Measuring 7-7.5 on Moh's scale, tourmalines are reasonably hard and more durable than other gems at the same level in the scale. They are not as pricy as a something like a sapphire or emerald in larger sizes, so if you're looking for a green gemstone you can often go for something with a bit more drama than you might otherwise expect.

It is said to bring insight and enlightenment and is particularly useful for creative people. Pink and green stones together are often used to balance the heart chakra, and are also thought to represent male/female balance.

Opals are gorgeous stones... I wasn't a huge fan of them when I started working at Harriet Kelsall's, they have grown on me enormously! In jewellery they are seen in two main varieties- white and black. White opal tends to have lots of bright yellow, green and pink lights on a white or translucent background, whilst black have richer cerulean blues and peacock greens.

They are very fragile so they need to be set in a protective setting, and worn with a bit of caution: they are soft so they are prone to being scratched. They also have a very high water content which means that if they dry out they lose their luminescence and will crack. Make sure that when you are getting dressed you put on perfume and hairspray first and let it dry before putting on opal jewellery as the alcohol content can dry the gemstone out. For the same reason, don't leave them on a sunny windowsill! They are safer in a pendant where they're not going to get quite so battered as they might in a ring (and why not have an eternity pendant instead of a ring anyway?!) but people have been wearing opal rings for centuries so as long as you are aware of their care needs don't let it stop you having the ring of your dreams.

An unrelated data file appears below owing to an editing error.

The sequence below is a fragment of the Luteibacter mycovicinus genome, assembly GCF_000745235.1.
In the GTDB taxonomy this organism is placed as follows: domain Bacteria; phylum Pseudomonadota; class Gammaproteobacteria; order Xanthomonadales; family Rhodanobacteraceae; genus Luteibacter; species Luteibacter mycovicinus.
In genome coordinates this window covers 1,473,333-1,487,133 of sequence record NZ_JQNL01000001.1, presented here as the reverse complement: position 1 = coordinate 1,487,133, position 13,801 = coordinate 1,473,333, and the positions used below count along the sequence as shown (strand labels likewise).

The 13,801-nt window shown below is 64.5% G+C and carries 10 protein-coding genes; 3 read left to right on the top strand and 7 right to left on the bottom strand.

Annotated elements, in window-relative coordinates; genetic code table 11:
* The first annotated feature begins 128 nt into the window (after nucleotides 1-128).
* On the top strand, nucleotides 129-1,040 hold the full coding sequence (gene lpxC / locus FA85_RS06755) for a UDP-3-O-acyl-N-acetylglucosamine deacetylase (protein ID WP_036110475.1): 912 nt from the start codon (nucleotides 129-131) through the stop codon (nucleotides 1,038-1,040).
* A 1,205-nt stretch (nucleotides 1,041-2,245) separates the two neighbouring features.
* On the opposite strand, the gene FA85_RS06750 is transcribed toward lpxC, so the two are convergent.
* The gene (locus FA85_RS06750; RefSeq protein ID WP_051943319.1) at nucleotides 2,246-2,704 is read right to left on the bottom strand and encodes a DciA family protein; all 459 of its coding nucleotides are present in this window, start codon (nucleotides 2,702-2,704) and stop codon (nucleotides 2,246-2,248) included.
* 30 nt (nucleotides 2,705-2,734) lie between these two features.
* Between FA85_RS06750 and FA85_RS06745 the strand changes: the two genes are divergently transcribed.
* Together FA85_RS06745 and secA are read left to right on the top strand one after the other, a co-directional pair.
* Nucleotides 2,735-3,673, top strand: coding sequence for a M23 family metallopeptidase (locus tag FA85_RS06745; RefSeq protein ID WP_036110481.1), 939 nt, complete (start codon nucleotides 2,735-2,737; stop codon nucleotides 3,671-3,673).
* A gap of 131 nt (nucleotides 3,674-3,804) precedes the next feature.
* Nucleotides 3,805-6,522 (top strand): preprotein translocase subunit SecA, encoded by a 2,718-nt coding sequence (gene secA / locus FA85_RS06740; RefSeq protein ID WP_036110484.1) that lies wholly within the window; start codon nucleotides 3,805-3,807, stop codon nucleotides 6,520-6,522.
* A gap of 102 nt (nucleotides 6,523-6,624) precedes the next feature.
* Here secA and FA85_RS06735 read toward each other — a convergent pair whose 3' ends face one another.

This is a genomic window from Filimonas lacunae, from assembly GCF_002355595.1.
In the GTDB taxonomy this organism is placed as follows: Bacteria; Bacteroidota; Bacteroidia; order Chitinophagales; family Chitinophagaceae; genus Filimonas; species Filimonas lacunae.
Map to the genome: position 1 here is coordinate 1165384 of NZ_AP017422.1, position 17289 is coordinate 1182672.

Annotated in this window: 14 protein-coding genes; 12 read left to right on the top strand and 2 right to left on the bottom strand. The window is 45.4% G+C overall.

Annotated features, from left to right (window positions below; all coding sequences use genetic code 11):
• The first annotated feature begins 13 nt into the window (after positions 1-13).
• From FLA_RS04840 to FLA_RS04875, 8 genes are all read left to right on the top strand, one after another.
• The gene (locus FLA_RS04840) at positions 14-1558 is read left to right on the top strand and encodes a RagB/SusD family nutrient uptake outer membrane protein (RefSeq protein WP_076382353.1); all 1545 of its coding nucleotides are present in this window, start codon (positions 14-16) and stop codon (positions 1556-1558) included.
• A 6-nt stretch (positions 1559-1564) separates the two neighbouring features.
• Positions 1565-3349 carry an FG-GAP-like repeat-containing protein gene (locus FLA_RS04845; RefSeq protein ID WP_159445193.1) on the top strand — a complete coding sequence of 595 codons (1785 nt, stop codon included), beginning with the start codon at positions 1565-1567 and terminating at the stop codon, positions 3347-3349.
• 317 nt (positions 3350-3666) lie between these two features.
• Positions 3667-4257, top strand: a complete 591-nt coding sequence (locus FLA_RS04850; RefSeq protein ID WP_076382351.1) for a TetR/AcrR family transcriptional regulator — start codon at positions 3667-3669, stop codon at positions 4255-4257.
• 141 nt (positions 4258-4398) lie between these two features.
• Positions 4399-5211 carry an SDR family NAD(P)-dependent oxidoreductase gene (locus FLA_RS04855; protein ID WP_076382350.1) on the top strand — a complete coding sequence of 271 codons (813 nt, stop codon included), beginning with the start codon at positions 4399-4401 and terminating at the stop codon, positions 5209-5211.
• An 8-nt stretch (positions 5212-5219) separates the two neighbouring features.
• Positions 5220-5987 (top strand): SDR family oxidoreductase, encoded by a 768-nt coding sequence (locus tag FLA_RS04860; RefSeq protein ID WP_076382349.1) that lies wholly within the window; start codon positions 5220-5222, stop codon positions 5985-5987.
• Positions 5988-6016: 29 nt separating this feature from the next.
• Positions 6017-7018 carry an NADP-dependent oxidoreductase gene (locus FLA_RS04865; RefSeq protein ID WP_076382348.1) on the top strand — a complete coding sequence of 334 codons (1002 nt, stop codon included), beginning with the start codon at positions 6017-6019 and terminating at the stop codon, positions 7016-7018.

Opals have been linked with bad luck in the past, but it is also associated with healing (particularly for the eyes) helping with depression and in the search for love.

November- citrine
The gorgeous rich oranges and yellows seen in citrine are evocative of autumnal leaves. Yellower stones look beautiful set in creamy 9ct white gold, and ones with more orange look great in rose gold... But if you want the setting of the stone to blend in as much as possible then yellow gold can be a good way to go. We've made some really pretty rings where just the setting is yellow gold and the band is white, which works particularly well if you would usually stick to white metals in your other jewellery.